Charlie was a generous present-giver but giving presents on one’s 21st birthday was probably not a usual practice. He sent a parcel to his grandparents with the presents.
Here is his entry for his birthday: 14th May 1856: “Wednesday. Rainy. This is my twenty-first birthday. Gave William a new side-board, and to Haddie a silver flower stand for the centre of the table, other presents for the rest. Got a ring with the crest from William and Haddie and other presents from the rest. Got the dining room and drawing room laid out for a party. Had for dinner besides ourselves – Rachel and Lizzie Cumming, Mr. Fallon and Bobbie Matthews. Had a great display of fireworks in the evening; had singing and some little dancing.”
Again, the type of photograph mentioned would most likely have been an ambrotype. See an example below:
Ambrotype open (above) & closed (below) – both reduced in size
15th June 1856: “Was with Maggie Taylor till evening, she gave me a photograph of herself which she got taken in Belfast on Wednesday.”
23rd May 1857: “Walter Lang took me down to his brother John’s house [in Kirkcaldy] to see him take some photographs.”
25th May 1857: “Was up in Lang’s nursery. Went up to the path head with Walter [Lang] and his father to see William Saunderson; he [Lang] has taken to photographing and his flowers are all gone to pot.”
By this time Charles was just 22 years old and was staying in Kirkcaldy. He accompanied his grandparents on a visit to see family friends, the Langs, who ran a nursery. The following year he comments on a letter he received in French from one of the Langs, accompanied by slips of prostrate Scot’s pine.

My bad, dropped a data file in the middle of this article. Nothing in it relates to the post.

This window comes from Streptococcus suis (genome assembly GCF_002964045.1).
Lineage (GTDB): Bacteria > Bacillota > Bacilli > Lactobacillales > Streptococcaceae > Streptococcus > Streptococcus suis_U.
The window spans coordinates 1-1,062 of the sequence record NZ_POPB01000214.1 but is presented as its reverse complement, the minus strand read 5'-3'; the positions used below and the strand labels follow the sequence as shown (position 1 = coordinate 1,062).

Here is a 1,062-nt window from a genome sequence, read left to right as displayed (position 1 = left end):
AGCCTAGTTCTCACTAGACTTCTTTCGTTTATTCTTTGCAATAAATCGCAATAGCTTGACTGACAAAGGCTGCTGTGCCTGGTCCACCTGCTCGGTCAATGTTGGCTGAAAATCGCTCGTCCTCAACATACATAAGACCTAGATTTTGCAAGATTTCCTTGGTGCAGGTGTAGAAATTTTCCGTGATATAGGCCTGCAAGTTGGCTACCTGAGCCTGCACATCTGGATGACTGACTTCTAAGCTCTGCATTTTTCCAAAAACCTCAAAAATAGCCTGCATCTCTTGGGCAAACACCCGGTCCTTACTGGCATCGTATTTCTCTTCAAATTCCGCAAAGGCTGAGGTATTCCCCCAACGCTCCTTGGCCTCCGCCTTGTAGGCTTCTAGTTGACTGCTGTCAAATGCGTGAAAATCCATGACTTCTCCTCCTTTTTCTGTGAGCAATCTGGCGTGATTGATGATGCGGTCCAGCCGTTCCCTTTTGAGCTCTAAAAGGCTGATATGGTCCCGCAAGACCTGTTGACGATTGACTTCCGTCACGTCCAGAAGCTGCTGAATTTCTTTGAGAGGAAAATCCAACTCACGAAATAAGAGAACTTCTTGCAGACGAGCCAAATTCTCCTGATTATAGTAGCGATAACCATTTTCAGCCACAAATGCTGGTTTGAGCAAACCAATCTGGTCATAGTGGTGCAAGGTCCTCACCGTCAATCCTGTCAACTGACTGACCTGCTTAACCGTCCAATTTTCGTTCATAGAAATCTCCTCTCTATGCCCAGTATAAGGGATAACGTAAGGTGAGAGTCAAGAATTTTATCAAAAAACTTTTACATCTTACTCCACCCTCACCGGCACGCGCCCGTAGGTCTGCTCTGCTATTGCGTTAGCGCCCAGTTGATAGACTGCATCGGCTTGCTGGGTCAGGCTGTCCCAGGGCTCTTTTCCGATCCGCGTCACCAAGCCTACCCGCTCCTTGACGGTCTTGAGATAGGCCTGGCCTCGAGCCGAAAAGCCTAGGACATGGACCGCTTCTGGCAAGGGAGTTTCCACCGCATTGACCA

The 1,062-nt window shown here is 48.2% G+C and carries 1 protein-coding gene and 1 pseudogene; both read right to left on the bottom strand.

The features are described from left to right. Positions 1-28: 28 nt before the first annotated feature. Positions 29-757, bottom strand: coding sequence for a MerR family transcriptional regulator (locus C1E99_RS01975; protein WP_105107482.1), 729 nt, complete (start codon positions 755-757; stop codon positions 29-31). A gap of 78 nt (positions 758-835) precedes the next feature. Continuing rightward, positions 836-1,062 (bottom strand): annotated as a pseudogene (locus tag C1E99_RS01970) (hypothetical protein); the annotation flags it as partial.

It is likely that Lang was a keen amateur photographer, though there were very few amateur photographers about at that time.
7th November 1857: “Went into Down. [Downpatrick] Got a photograph of myself taken, also one of Robert Hunter and James Doonagan together. There are two photograph establishments there just now.”
To date, no record has been found of any studios in Downpatrick at that time. It is possible that at least one of the photographers was an itinerant.
12th November 1857: “Got two more photographs taken by Waites. Sat for one for Nash, at Mrs. Waring’s, to put in his case.”
17th November 1857: “Had Waites and Hildyard out to take photographs but the day turned out unfavourable.”
There is no record of a photographer called Waites around that time but there was a Walter Hildyard who opened a studio in Manchester in 1861.
20th November 1857: “Had the photographers out again taking portraits and views.
21st November 1857: “Got the photographs all finished.”
22nd February 1858: “Went to meet Susan Jane Cullen at the wee planting at Kane’s Bog. Gave her my likeness. She is going to Belfast to school on Monday.”
Charles was 22 years old at this time – why would he be giving his likeness to a young lady? Perhaps because images were a way of keeping the subject alive in the mind of a potential lover.
26th May 1858: “Showed Walter Lang the photographs I brought of the house.”
28th May 1858: “Bought two stereoscopic views of Kirkcaldy; gave them to Grandmother.”
In his accounts Charles records that he paid 3/- for the stereoscopic views he bought on 28th May. A very approximate cost today might be £15.